Desert X AlUla was arranged as the first site-responsive exhibition of its kind in Saudi Arabia. The exhibition emerges as an exploration of desert culture and aims to boost a cross-cultural dialogue between artists from Saudi Arabia and its surrounding region and artists from previous iterations of Desert X in California, taking its cues from the extraordinary landscape and historical significance of AlUla.
Nasser Alsalem's "Amma Qabl"
Nasser Alsalem's Amma Qabl structure is an elegantly simple gesture that spans past and present: a passage-way, its circumference shaped by calligraphic letter forms that read Amma Qabl (loosely meaning ‘what precedes’).
The words, elongated to 9m, are architecturally transformed into a tunnel as they link one non-descript point in the desert to another, equally anonymous point.
The exhibition was co-curated by Desert X Artistic Director Neville Wakefield and Saudi curators and contemporary art specialists Raneem Farsi and Aya Alireza.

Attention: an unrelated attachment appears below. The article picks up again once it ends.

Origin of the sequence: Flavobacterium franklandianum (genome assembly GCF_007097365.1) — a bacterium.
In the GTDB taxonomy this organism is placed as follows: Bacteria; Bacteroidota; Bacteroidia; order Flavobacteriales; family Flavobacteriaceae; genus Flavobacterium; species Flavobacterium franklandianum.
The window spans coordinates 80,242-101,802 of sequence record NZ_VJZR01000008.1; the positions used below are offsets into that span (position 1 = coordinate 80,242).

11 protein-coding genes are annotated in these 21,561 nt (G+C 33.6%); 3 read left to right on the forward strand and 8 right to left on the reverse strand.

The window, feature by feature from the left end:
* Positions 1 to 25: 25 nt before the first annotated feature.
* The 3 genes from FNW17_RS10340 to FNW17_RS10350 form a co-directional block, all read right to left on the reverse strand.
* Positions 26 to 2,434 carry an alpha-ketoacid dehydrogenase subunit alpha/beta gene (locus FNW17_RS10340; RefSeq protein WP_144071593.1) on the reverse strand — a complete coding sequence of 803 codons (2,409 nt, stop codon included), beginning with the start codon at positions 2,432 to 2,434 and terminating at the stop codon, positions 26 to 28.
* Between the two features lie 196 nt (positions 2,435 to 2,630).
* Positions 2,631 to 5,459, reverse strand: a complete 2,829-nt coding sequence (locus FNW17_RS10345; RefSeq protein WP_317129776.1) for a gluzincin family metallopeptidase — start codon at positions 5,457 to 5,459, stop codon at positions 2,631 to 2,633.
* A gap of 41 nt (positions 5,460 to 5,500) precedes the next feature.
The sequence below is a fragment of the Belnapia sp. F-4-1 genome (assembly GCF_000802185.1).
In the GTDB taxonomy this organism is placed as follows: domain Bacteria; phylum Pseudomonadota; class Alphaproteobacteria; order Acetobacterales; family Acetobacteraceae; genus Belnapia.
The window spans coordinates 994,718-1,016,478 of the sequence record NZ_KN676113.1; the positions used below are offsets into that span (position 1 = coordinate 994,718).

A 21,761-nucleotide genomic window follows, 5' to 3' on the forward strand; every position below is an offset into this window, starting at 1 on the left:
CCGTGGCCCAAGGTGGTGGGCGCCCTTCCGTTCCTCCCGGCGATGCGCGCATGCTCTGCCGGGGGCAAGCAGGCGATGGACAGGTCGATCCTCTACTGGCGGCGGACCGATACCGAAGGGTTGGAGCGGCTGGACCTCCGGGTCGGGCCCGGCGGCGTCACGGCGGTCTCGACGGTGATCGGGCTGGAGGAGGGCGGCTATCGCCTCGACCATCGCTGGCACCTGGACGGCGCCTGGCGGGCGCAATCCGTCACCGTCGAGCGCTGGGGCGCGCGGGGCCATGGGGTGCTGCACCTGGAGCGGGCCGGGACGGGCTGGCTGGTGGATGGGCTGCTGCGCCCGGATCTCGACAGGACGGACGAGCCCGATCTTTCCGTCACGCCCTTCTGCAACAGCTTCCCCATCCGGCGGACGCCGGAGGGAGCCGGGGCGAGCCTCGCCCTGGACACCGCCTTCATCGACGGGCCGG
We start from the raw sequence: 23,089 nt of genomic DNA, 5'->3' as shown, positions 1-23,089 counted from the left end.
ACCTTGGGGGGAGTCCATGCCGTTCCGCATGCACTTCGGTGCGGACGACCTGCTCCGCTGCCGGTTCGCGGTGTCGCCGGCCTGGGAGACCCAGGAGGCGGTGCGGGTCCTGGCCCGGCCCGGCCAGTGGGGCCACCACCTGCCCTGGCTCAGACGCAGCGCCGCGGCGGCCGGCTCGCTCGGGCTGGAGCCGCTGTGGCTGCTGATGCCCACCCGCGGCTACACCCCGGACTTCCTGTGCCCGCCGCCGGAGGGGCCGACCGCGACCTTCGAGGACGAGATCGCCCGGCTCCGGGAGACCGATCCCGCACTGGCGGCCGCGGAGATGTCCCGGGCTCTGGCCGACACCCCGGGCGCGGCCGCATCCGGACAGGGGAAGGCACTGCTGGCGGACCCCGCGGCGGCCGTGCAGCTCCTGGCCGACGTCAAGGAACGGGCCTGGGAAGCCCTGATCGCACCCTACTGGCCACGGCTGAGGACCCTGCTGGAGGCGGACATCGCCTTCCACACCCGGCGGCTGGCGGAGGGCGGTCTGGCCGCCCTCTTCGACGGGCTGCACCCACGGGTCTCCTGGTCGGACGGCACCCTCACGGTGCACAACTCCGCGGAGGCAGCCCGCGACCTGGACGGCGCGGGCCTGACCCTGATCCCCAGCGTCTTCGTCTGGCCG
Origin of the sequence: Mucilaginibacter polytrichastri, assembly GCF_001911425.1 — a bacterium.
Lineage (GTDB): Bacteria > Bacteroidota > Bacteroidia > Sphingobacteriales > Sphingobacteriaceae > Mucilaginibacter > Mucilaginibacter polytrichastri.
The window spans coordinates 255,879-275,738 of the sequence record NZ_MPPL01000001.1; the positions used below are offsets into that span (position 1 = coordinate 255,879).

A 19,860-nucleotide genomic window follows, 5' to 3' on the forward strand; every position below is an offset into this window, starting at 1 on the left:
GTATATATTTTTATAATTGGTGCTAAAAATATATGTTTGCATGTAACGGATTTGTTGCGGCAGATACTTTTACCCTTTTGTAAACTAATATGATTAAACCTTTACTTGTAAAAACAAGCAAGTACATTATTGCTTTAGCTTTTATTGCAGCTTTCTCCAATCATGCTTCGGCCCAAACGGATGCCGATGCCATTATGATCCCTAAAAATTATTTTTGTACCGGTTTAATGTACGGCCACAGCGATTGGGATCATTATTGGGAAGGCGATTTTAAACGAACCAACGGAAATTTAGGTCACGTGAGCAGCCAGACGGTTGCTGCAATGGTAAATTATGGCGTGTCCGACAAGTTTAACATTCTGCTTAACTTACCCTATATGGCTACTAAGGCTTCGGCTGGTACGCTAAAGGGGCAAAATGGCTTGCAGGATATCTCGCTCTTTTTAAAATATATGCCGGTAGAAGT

It takes place in the landscape of the extraordinary and historically significant desert region of AlUla, northwest Saudi Arabia, which is home to the country’s first UNESCO world heritage site.
Rashed Al Shashai's "A Concise Passage"
Rashed Al Shashai's A Concise Passage considers compositional elements of trade histories, AlShashai playfully employs two distinctive symbols of ‘civilization’ and ‘commerce’ – one ancient and one modern.
The pyramid has been a subject of fascination and study across various different fields for centuries, such as architecture, engineering, science, and spirituality.
"Having this opportunity with these working artists from diverse backgrounds is evidence of us creating a platform in this region," said co-curator Raneem Farsi.
"We’re not only playing a part in it; we’re initiating it. We’re opening doors to foster this kind of engagement, allowing people to reach out. It is about the artists being in conversation with one another, alongside their conversation with the landscape, alongside our conservation with them and community engagement."